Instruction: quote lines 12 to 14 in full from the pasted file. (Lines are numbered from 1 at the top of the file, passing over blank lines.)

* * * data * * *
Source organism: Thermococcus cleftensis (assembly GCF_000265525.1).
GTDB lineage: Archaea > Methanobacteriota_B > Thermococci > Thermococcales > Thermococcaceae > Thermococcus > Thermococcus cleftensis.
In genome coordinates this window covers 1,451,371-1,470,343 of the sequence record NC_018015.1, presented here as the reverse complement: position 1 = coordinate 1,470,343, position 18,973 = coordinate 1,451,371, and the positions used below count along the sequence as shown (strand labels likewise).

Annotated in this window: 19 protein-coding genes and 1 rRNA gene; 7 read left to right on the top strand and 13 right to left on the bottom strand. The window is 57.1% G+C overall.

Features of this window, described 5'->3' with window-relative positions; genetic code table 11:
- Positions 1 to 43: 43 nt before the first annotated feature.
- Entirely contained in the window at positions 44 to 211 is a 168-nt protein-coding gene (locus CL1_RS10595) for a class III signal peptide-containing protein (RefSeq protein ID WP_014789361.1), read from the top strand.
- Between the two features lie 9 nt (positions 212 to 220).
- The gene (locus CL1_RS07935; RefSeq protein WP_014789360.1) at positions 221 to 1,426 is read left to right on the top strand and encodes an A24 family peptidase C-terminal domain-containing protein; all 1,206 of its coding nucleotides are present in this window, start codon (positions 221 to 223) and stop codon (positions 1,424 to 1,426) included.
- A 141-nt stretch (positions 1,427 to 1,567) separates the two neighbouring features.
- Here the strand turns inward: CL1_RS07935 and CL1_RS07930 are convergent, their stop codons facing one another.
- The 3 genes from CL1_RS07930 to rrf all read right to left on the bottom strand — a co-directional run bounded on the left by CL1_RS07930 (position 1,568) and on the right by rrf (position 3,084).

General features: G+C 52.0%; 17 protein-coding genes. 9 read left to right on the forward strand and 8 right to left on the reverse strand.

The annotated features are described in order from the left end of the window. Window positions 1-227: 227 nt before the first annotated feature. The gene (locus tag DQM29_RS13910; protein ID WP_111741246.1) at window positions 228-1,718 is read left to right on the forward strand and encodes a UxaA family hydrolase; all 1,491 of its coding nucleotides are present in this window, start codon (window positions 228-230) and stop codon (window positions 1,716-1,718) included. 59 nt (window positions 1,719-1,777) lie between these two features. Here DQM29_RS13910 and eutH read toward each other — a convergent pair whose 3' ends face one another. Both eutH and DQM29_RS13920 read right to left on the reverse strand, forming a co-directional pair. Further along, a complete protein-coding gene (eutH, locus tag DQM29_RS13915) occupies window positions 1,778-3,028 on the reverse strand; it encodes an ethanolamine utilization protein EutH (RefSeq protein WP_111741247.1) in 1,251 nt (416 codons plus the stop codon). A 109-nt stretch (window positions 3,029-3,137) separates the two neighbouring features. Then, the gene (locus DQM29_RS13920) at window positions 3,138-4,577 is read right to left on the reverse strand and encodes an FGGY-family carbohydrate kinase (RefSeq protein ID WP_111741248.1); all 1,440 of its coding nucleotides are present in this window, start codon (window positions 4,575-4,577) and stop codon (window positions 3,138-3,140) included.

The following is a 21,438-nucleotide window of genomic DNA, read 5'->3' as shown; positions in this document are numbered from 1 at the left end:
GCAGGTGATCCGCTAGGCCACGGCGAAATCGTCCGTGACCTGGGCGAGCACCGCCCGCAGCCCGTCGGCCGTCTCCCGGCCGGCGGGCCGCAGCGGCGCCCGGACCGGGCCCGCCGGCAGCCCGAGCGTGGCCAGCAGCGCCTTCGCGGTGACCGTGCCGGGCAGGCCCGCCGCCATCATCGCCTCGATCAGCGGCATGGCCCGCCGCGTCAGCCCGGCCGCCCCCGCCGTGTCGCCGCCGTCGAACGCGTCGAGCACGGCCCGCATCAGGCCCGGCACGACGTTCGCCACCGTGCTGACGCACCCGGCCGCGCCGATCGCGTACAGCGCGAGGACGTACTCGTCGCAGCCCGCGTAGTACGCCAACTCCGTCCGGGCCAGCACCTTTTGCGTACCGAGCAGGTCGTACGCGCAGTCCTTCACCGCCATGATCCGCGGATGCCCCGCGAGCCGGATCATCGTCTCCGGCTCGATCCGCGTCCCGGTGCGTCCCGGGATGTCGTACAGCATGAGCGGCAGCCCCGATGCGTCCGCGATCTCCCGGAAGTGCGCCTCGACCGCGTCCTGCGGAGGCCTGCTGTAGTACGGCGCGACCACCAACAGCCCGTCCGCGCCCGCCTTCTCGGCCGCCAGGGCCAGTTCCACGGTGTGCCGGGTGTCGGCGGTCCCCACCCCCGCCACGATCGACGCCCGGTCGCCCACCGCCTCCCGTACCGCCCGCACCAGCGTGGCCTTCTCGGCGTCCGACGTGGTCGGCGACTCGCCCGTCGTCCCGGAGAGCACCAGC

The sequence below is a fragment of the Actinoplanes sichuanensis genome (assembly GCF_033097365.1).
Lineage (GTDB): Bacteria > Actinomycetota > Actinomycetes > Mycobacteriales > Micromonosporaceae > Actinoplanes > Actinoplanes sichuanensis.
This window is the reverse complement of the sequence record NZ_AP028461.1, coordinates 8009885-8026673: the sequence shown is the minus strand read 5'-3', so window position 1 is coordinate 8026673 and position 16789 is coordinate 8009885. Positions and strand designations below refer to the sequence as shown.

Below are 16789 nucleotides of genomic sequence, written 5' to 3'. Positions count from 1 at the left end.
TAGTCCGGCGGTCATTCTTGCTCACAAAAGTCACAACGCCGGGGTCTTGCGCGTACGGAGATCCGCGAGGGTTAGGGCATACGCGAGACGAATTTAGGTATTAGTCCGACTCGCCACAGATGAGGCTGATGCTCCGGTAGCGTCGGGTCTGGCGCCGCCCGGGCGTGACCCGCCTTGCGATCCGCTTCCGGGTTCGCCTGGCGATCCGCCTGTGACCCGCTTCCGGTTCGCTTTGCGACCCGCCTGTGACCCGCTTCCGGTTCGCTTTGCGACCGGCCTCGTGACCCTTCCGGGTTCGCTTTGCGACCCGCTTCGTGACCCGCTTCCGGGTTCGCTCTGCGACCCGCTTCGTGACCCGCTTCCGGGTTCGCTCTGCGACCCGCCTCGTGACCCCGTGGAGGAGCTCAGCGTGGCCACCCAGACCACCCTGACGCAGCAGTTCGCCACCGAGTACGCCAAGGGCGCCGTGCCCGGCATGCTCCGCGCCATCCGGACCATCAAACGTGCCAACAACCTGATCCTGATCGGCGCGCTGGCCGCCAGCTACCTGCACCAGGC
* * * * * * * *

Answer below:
- The 3 genes from CL1_RS07930 to rrf all read right to left on the bottom strand — a co-directional run bounded on the left by CL1_RS07930 (position 1,568) and on the right by rrf (position 3,084).

General features: G+C 52.0%; 17 protein-coding genes. 9 read left to right on the forward strand and 8 right to left on the reverse strand.

The annotated features are described in order from the left end of the window. Window positions 1-227: 227 nt before the first annotated feature. The gene (locus tag DQM29_RS13910; protein ID WP_111741246.1) at window positions 228-1,718 is read left to right on the forward strand and encodes a UxaA family hydrolase; all 1,491 of its coding nucleotides are present in this window, start codon (window positions 228-230) and stop codon (window positions 1,716-1,718) included. 59 nt (window positions 1,719-1,777) lie between these two features. Here DQM29_RS13910 and eutH read toward each other — a convergent pair whose 3' ends face one another. Both eutH and DQM29_RS13920 read right to left on the reverse strand, forming a co-directional pair. Further along, a complete protein-coding gene (eutH, locus tag DQM29_RS13915) occupies window positions 1,778-3,028 on the reverse strand; it encodes an ethanolamine utilization protein EutH (RefSeq protein WP_111741247.1) in 1,251 nt (416 codons plus the stop codon). A 109-nt stretch (window positions 3,029-3,137) separates the two neighbouring features. Then, the gene (locus DQM29_RS13920) at window positions 3,138-4,577 is read right to left on the reverse strand and encodes an FGGY-family carbohydrate kinase (RefSeq protein ID WP_111741248.1); all 1,440 of its coding nucleotides are present in this window, start codon (window positions 4,575-4,577) and stop codon (window positions 3,138-3,140) included.